Teva Pharmaceutical Industries (NASDAQ: TEVA) President and CEO Shlomo Yanai told attendees at the Bank of America Merrill Lynch Health Care Conference Thursday that he sees U.S. healthcare reform as a positive thing for his company.
"At the end of the day, we're going to see 31 million more potential customers" who will use the company's products, Yanai told the conference. Although there will be price pressure, Teva is in a constant effort to reduce costs. And he sees volume as outpacing the price consequences.
Yanai also discussed Europe, telling the audience that the region's aging, wealthy population has a desire for high-level care, despite recent economic troubles. He sees the region as a great place to do business.
Teva USA head Bill Marth also was in attendance and addressed the FDA's rejection of the company's second citizen petition for its multiple sclerosis drug Copaxone. He said the agency's action wasn't unexpected, and that the issue isn't ripe at this time since the FDA isn't close to approving an ANDA for the product. Marth said the company plans to have an ongoing dialogue with the FDA on the issue.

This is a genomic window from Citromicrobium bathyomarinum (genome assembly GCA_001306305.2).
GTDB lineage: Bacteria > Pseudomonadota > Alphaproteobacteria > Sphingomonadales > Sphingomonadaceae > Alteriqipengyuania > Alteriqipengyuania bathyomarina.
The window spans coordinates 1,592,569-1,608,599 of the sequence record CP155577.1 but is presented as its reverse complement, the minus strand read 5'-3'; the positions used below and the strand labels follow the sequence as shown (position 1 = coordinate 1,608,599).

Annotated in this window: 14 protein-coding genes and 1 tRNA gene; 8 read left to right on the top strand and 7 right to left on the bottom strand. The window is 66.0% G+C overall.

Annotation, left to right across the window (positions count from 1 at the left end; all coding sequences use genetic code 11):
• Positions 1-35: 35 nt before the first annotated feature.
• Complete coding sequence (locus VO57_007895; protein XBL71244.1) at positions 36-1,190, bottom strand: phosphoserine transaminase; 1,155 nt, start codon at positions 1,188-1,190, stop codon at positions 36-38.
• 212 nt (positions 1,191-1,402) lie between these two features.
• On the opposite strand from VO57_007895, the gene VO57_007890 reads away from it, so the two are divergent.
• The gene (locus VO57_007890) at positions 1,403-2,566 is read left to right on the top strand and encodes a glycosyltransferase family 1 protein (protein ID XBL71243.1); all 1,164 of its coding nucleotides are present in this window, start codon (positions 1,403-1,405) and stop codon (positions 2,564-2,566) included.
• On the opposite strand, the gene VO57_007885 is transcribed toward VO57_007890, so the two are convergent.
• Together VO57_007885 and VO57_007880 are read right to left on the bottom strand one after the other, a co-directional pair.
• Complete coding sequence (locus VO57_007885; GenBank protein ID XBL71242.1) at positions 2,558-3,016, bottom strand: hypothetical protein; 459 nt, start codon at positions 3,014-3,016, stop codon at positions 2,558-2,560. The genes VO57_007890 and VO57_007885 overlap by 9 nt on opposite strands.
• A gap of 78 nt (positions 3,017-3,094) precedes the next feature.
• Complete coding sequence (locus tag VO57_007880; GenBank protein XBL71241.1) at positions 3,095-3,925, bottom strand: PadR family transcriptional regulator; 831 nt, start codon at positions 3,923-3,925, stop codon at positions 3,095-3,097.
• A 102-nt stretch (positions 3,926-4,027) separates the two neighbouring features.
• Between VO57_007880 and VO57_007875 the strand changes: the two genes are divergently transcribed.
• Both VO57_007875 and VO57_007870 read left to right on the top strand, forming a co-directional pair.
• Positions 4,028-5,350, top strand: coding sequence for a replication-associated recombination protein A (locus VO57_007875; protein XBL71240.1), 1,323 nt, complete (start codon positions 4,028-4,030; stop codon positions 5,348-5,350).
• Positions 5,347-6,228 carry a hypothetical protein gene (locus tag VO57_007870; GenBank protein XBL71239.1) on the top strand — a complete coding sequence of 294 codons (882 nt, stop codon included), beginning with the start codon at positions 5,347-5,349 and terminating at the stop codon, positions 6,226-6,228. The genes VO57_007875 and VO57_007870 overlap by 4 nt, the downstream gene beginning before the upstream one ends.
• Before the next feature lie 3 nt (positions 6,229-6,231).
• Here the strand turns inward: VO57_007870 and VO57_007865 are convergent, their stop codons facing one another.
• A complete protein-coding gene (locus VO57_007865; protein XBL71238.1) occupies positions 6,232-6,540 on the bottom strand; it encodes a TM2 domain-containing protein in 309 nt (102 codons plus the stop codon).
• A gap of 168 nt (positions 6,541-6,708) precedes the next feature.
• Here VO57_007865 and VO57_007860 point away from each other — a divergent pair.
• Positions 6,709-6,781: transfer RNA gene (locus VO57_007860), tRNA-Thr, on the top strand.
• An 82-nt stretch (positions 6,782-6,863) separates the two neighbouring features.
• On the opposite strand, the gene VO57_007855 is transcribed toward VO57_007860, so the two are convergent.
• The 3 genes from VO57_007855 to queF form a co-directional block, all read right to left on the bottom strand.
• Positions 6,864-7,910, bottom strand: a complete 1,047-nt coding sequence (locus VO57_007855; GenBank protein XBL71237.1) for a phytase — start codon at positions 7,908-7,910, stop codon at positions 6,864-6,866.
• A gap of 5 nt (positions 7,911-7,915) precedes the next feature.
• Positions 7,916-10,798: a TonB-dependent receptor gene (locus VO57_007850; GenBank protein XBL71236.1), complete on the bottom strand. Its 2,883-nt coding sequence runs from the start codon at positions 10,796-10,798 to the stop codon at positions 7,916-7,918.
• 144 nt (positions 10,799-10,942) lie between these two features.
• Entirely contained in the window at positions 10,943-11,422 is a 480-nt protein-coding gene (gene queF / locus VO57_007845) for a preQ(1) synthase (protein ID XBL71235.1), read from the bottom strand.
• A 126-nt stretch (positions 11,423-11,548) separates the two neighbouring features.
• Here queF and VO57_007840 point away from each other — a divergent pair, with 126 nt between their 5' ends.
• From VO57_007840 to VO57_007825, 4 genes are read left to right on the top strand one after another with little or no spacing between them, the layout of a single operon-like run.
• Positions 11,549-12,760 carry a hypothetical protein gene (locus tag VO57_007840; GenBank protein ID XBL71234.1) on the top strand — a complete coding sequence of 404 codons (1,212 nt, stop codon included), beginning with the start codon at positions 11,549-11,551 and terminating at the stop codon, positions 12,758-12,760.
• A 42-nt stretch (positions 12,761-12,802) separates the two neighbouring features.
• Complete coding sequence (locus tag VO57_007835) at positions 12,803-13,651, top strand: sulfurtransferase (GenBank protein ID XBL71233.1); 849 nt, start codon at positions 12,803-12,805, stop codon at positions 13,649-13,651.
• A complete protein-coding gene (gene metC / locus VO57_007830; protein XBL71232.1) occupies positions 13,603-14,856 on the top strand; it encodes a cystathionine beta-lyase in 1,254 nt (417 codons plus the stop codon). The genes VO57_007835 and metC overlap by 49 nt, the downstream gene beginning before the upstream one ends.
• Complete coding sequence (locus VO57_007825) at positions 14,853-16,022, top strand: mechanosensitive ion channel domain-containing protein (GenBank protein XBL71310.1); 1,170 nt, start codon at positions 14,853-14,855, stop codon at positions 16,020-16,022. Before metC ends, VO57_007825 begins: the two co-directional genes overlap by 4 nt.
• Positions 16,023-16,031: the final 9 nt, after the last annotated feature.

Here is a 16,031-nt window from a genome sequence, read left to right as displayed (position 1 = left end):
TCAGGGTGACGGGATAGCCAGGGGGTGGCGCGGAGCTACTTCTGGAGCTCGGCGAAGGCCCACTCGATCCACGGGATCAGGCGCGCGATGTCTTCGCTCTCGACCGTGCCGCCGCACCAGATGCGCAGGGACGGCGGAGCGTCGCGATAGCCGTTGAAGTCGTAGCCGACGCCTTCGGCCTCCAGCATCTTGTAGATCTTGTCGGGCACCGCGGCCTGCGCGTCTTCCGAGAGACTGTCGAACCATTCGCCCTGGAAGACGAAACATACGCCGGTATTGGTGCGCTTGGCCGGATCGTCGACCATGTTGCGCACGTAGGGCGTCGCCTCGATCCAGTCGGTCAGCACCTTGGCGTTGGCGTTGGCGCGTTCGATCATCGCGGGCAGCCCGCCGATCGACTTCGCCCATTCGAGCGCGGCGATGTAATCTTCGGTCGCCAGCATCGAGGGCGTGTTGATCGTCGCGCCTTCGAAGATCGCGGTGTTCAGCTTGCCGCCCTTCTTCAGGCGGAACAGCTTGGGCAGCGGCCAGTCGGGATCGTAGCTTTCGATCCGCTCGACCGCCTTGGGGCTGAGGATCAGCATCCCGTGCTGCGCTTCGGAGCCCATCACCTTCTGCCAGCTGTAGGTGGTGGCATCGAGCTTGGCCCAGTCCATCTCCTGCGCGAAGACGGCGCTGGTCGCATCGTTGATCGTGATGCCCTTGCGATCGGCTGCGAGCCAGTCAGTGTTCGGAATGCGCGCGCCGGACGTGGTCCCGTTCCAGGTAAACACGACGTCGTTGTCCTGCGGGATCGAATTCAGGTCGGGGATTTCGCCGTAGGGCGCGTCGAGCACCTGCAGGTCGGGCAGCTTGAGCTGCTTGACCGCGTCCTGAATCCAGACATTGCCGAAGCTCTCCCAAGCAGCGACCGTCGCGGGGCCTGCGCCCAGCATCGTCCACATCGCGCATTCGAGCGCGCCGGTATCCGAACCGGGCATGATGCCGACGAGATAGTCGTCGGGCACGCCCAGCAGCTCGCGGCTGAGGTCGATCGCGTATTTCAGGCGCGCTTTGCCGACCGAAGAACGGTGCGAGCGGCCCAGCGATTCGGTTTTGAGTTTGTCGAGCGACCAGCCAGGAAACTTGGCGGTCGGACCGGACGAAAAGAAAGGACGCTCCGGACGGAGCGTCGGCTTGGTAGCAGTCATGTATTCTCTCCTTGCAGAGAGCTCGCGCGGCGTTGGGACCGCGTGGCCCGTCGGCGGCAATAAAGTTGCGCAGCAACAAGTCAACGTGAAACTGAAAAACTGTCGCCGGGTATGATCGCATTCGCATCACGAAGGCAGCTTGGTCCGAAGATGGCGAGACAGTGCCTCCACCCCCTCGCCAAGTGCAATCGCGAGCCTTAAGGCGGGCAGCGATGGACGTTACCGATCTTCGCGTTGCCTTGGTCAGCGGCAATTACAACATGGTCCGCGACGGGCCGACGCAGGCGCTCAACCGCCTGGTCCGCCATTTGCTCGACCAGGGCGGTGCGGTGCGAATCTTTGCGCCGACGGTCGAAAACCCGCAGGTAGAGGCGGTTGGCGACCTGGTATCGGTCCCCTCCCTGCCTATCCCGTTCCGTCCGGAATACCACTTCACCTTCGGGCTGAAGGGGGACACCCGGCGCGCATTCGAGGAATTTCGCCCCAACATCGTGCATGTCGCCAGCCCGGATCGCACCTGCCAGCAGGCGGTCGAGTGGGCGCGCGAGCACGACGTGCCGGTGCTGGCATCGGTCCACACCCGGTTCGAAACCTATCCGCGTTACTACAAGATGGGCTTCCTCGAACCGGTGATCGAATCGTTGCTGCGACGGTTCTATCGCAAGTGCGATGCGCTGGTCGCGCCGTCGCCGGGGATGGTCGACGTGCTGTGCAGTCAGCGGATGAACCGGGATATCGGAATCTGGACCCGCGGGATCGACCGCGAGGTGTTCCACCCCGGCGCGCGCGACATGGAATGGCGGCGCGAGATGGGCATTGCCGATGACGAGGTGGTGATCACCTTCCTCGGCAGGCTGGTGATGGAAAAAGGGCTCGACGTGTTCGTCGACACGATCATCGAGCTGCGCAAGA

Last November, the company asked the FDA not to approve any ANDA for Copaxone until the product is fully characterized. It further maintained it isn't possible for a generic applicant to show that its product has the "same active ingredient" as the drug "because neither Copaxone nor any significant subset of its polypeptides has been fully characterized, and because it is unknown which of Copaxone's potentially millions of protein-like polypeptides are clinically active and responsible for its therapeutic effects in reducing the frequency of relapses in patients with relapsing-remitting multiple sclerosis," according to the FDA's response, available at regulations.gov.
Momenta Pharmaceuticals and Mylan both have filed to make generic verison of the blockbuster drug, and Teva has sued both companies. That triggered an automatic 30-month stay on FDA approval, meaning no generic version of Copaxone can enter the U.S. market until early 2011, as the Wall Street Journal notes.
- see the report from the Wall Street Journal (sub. req.)